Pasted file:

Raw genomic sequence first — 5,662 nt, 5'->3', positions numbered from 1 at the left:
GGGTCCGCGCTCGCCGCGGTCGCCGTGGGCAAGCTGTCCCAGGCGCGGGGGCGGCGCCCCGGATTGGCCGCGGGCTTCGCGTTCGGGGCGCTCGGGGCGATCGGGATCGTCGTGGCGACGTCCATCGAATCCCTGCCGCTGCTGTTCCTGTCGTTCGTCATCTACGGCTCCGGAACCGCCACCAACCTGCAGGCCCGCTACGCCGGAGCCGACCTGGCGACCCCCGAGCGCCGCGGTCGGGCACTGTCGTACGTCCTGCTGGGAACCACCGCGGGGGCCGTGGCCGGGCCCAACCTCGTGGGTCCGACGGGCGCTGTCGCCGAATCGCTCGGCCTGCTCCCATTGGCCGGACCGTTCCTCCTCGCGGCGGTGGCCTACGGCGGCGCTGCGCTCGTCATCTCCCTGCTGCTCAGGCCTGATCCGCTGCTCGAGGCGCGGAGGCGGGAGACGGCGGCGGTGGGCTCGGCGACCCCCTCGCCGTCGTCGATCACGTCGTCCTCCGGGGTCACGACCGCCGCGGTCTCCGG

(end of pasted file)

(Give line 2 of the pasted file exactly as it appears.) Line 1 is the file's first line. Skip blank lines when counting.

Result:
GGGTCCGCGCTCGCCGCGGTCGCCGTGGGCAAGCTGTCCCAGGCGCGGGGGCGGCGCCCCGGATTGGCCGCGGGCTTCGCGTTCGGGGCGCTCGGGGCGATCGGGATCGTCGTGGCGACGTCCATCGAATCCCTGCCGCTGCTGTTCCTGTCGTTCGTCATCTACGGCTCCGGAACCGCCACCAACCTGCAGGCCCGCTACGCCGGAGCCGACCTGGCGACCCCCGAGCGCCGCGGTCGGGCACTGTCGTACGTCCTGCTGGGAACCACCGCGGGGGCCGTGGCCGGGCCCAACCTCGTGGGTCCGACGGGCGCTGTCGCCGAATCGCTCGGCCTGCTCCCATTGGCCGGACCGTTCCTCCTCGCGGCGGTGGCCTACGGCGGCGCTGCGCTCGTCATCTCCCTGCTGCTCAGGCCTGATCCGCTGCTCGAGGCGCGGAGGCGGGAGACGGCGGCGGTGGGCTCGGCGACCCCCTCGCCGTCGTCGATCACGTCGTCCTCCGGGGTCACGACCGCCGCGGTCTCCGG